Prior to the railroad, freight was transported by horse and wagon or by the Blackstone Canal. Rail service expanded transportation capabilities considerably and made them more reliable. With the ability to move raw materials in and finished goods out, railroads linked the Blackstone River Valley to markets around the world. While extremely expensive to build, nineteenth century railroads were extremely profitable if the volume of freight and passengers could be maintained.
The first railroad to provide service to Woonsocket was the Providence and Worcester Railroad. Completed in 1846, the Providence and Worcester was financed by Rhode Island businessmen who were interested in keeping Blackstone River Valley goods flowing through the Port of Providence. Along much of its route, the Providence to Worcester Railroad followed the course of the Blackstone Canal. In Woonsocket, it crossed the Blackstone River just downstream from the Court Street Bridge and entered Depot Square. The P&W's Woonsocket depot was one of the finest on-line stations in New England and made Depot Square the commercial and transportation hub of the city.
In 1849, a second railroad - later known as the New York and New England Railroad - began operations to Boston from from near by Blackstone, Mass. The New York and New England Railroad was built by Blackstone industrialist Welcome Farnum. Farnum, the brother-in-law of Edward Harris, had begun his manufacturing career in the Market Square area of Woonsocket before moving to Blackstone in the 1820's. By 1854, his New York and New England Railroad ran from Boston through Blackstone all the way to New York.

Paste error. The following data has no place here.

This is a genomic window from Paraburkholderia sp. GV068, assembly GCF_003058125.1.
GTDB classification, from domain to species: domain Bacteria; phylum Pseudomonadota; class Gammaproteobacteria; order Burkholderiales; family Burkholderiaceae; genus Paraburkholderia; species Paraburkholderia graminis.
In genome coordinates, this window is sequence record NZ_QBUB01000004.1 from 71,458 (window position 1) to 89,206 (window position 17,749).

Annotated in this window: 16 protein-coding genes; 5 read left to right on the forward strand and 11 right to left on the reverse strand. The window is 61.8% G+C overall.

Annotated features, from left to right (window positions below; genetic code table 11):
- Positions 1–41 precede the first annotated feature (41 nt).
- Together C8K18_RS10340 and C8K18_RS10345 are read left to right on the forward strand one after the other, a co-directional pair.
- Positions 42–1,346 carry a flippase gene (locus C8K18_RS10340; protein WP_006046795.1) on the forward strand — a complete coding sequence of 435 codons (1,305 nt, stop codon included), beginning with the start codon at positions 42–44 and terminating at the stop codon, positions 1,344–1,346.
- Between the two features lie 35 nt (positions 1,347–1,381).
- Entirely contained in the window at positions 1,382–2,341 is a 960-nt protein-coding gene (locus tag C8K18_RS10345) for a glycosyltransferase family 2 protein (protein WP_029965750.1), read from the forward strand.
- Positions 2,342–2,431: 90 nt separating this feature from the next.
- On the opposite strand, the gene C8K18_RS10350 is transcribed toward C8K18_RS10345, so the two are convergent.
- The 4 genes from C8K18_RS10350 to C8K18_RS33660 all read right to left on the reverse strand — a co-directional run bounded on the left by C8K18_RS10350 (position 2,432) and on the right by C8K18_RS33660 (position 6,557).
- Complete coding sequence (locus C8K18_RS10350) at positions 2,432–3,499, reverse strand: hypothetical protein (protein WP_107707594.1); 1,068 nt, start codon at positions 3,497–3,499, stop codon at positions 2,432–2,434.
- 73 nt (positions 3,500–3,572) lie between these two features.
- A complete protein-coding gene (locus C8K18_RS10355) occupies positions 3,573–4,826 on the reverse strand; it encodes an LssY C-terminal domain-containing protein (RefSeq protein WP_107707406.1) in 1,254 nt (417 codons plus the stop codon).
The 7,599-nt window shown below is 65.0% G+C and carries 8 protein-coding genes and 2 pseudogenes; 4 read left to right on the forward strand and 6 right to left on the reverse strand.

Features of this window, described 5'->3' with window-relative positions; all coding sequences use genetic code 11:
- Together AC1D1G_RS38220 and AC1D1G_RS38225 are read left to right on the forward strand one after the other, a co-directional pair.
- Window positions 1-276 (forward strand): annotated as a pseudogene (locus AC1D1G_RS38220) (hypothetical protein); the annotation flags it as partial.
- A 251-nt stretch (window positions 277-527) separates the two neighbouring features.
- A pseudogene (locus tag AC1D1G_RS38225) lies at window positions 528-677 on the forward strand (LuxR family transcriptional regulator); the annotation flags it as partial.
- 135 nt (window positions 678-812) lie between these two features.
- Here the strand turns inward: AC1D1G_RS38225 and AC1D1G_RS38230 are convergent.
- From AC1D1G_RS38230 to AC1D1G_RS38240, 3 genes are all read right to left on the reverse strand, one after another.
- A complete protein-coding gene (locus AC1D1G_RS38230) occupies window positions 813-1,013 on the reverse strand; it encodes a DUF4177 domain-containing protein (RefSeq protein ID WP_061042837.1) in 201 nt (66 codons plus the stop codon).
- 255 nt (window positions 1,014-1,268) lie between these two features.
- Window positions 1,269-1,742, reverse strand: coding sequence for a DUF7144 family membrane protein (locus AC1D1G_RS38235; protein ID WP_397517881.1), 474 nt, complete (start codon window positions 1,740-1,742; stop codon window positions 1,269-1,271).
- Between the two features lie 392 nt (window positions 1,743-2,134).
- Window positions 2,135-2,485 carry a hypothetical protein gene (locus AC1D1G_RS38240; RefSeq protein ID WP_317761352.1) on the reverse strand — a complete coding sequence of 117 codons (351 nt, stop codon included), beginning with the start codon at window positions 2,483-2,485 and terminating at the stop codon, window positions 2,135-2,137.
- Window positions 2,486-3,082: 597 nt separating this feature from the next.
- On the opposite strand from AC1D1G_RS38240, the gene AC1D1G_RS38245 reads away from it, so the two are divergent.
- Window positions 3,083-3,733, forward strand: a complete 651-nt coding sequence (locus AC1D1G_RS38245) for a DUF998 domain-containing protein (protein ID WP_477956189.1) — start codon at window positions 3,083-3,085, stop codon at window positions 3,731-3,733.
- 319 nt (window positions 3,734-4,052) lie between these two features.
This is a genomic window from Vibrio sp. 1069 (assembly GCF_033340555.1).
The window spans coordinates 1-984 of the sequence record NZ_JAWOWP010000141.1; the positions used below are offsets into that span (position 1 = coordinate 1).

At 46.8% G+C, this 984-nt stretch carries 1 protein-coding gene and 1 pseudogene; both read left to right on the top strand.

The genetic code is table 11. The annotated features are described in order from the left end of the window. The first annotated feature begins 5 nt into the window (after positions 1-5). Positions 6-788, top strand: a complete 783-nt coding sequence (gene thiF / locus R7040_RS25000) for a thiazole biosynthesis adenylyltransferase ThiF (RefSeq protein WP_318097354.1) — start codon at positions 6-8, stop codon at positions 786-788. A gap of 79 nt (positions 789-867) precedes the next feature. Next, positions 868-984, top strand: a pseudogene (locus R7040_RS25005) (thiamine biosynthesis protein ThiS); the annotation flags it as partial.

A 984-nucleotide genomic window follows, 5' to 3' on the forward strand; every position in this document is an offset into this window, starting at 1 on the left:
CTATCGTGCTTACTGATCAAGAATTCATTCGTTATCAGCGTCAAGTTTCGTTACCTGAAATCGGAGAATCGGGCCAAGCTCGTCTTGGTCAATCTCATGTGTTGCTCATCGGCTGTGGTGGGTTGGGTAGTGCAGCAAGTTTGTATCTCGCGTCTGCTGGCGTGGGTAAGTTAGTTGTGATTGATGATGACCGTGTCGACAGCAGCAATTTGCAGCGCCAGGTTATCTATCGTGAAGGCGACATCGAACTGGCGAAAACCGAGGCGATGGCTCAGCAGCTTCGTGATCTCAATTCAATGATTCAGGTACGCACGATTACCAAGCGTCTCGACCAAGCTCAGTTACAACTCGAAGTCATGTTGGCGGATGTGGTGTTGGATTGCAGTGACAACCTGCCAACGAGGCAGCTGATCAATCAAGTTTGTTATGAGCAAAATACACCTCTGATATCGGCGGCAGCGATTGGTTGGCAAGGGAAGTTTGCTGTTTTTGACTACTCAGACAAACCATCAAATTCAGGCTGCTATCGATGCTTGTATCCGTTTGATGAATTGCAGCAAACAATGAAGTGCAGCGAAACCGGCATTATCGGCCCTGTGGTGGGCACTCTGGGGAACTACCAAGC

While the New York & New England Railroad passed through nearby Blackstone, the Providence & Worcester Railroad enjoyed a monopoly in Woonsocket until 1863 when the Airline Railroad began service between Woonsocket and Boston. Although it was originally planned for the Airline to continue all the way to New York, it was never extended beyond Pascoaq and Harrisville. Eventually, all three of these railroads (Providence & Worcester, New York & New England and Airline) fell into the hands of banking and railroad magnet J. P. Morgan. By the turn of the century, Morgan, through his New York, New Haven and Hartford Railroad, enjoyed monopoly control over most of the rail traffic in southern New England.
While Morgan was consolidating his control over railroads in southern New England, Charles Hayes was attempting to establish a rail connection from Montreal to an ice free port in the US. This would allow goods to travel in and out of Montreal when the St. Lawrence Seaway froze in the winter. Using the Central Vermont Railroad as a base, Hayes planned a line through Woonsocket on the way to Providence. He planned eventually to extend the line to Boston and New York.
The Grand Trunk Line, as it would be called, would be a high speed line featuring 40 mile per hour minimum speeds and a complete absence of grade crossings. Unfortunately, on a return trip from a meeting with London bankers, Hayes was killed when the ship he was on, the Titanic, struck an iceberg and sank. Construction of the Grand Trunk line began in 1912 in spite of Mr. Hayes' death and continued on and off until 1915 when the project was finally abandoned. While the line was 70% complete, not a single mile of track was laid.
For more information on the Providence Worcester Railroad, visit the home page of the Providence Worcester Railfan Club.
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